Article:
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Secretary of State shows support for small businesses at meeting

Secretary of State Brian Kemp address the crowd at the 2011 Annual Meeting of the Covington/Newton County Chamber of Commerce, held at DeKalb Technical College.

Secretary of State Brian Kemp address the crowd at the 2011 Annual Meeting of the Covington/Newton County Chamber of Commerce, held at DeKalb Technical College.

COVINGTON -- Secretary of State Brian Kemp said he's got firsthand knowledge of how important small business owners are to the state's economy and how tough things are for them right now.

The owner of Kemp Properties, a small business specializing in real estate investments and property management, Kemp told attendees at the Covington/Newton County Chamber of Commerce 2011 Annual Meeting that he's had to tighten his company's belt the same as other business owners across the state. He said he's applied that same strategy since taking over the Secretary of State's Office in 2010, overseeing $2.9 million in budget cuts and reducing staff by nearly 30 percent while keeping productivity the same. Kemp has also consolidated the Securities and Business Regulation Division with the Professional Licensing Boards Division in Macon, saving taxpayers $500,000.

"We're doing more with less just like you are," he said.

Kemp said he's committed to listening to concerns and suggestions of small business owners and has implemented a feature on the Secretary of State's website where they can share ideas on how to help small businesses. The feature can be accessed at www.sos.georgia.gov by clicking on "Cut the Red Tape."

"You are where the rubber meets the road. Your ideas do matter, and you do have people in the state that will listen to you," he said.

Kemp said his office has made it easier for businesses to register with the Corporations Division by offering registration and annual renewals online and e-mail renewal notices. The office is also trying to protect businesses from corporate identity theft by sending e-mail alerts whenever information is changed online.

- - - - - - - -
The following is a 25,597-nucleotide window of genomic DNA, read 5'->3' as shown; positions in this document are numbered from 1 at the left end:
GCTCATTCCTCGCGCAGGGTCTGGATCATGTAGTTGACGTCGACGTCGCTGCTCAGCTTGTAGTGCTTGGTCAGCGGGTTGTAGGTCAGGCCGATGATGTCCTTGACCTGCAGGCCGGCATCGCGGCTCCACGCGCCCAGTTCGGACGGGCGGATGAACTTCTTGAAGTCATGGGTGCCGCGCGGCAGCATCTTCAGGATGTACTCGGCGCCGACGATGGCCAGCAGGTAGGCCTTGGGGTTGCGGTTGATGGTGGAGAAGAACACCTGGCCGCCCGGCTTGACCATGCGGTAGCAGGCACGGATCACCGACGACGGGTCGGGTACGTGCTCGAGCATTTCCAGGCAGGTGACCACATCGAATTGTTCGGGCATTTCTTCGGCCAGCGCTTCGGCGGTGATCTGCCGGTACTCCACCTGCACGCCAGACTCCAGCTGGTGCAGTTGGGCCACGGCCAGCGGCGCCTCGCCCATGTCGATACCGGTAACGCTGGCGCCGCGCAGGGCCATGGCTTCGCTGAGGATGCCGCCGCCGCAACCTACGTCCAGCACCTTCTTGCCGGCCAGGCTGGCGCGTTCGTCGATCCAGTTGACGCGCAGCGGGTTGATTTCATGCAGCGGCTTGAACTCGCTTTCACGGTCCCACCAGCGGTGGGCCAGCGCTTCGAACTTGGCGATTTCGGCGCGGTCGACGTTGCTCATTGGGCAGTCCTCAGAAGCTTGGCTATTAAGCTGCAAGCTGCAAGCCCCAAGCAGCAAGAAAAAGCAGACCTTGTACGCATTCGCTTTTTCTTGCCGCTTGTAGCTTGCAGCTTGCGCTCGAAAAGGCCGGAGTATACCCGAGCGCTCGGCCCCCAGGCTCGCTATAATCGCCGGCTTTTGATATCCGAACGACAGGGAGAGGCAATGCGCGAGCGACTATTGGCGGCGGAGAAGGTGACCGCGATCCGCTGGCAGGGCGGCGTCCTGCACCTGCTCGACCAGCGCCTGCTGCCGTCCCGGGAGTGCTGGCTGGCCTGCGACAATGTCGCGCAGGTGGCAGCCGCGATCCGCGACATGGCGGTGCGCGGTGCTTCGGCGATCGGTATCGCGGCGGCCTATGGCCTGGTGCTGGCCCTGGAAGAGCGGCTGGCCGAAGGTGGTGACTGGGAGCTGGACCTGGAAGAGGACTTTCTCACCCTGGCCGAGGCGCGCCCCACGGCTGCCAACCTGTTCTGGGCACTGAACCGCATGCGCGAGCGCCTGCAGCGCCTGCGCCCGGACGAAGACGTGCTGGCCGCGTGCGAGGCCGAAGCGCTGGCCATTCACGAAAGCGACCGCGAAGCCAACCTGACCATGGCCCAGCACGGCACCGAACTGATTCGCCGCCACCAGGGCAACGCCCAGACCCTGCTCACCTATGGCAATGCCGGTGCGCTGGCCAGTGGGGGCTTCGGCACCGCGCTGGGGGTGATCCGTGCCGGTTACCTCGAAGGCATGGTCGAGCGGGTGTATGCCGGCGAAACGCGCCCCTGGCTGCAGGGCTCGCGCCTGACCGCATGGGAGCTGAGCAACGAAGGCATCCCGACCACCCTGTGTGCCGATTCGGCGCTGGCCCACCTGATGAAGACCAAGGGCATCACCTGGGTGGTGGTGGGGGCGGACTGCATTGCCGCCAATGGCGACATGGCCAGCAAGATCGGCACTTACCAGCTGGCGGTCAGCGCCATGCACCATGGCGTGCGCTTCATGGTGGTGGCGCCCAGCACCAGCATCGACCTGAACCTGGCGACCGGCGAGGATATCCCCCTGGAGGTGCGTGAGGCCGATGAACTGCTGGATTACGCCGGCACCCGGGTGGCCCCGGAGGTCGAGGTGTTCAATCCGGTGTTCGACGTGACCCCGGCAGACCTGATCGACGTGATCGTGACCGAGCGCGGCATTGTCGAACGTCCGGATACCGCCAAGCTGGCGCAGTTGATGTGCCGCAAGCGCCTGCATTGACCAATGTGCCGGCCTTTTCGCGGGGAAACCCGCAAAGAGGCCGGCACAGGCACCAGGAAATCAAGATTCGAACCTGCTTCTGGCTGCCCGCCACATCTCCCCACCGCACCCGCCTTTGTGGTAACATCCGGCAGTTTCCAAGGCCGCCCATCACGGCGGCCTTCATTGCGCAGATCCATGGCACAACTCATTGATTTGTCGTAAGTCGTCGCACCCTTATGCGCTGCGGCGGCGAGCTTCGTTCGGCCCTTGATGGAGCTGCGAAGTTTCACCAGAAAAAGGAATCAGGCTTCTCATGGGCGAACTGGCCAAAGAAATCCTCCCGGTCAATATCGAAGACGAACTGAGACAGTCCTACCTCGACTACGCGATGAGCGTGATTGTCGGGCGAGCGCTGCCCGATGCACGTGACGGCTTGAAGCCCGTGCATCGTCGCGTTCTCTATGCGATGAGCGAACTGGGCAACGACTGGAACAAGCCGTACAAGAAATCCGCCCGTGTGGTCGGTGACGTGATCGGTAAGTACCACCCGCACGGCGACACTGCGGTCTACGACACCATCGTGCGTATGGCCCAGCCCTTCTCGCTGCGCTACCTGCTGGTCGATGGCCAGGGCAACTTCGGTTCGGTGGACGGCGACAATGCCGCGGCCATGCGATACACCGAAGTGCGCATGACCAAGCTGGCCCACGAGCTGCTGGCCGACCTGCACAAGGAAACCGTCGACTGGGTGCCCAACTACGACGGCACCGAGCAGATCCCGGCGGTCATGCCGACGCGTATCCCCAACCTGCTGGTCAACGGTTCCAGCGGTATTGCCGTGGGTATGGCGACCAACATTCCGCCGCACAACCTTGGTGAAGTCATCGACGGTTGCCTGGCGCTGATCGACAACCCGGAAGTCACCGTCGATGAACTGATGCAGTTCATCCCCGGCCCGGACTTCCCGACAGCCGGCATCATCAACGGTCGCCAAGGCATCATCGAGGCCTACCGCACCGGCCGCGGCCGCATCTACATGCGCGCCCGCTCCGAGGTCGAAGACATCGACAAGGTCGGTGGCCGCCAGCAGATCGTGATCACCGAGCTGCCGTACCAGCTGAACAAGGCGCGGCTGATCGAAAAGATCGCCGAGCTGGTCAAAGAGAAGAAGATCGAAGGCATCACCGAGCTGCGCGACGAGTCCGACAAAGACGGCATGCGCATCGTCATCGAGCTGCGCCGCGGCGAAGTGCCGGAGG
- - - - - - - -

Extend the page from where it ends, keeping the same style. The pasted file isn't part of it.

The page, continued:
Another new online feature is called MVP and provides citizens with poll locations, sample ballots and other election information. Kemp said his next focus will be on how to reduce election costs while still protecting the process.

Kemp said Newton County has a lot of good things to offer, including an abundant water supply, higher education options, great health care, an arts program and a tie to the movie industry that promotes tourism. He said he is especially impressed by the county's strong manufacturing base.

"I live in Athens and that's a very progressive community that doesn't necessarily like that type of business. I understand how important it is for people to have jobs, even $10- or $12-an-hour jobs," he said.

A former state senator, Kemp was sworn in as secretary of state in January 2010. Among the office's wide-ranging responsibilities, the Secretary of State is charged with conducting efficient and secure elections, the registration of corporations and the regulation of securities and professional license holders. The office also oversees the Georgia Archives and the Capitol Museum.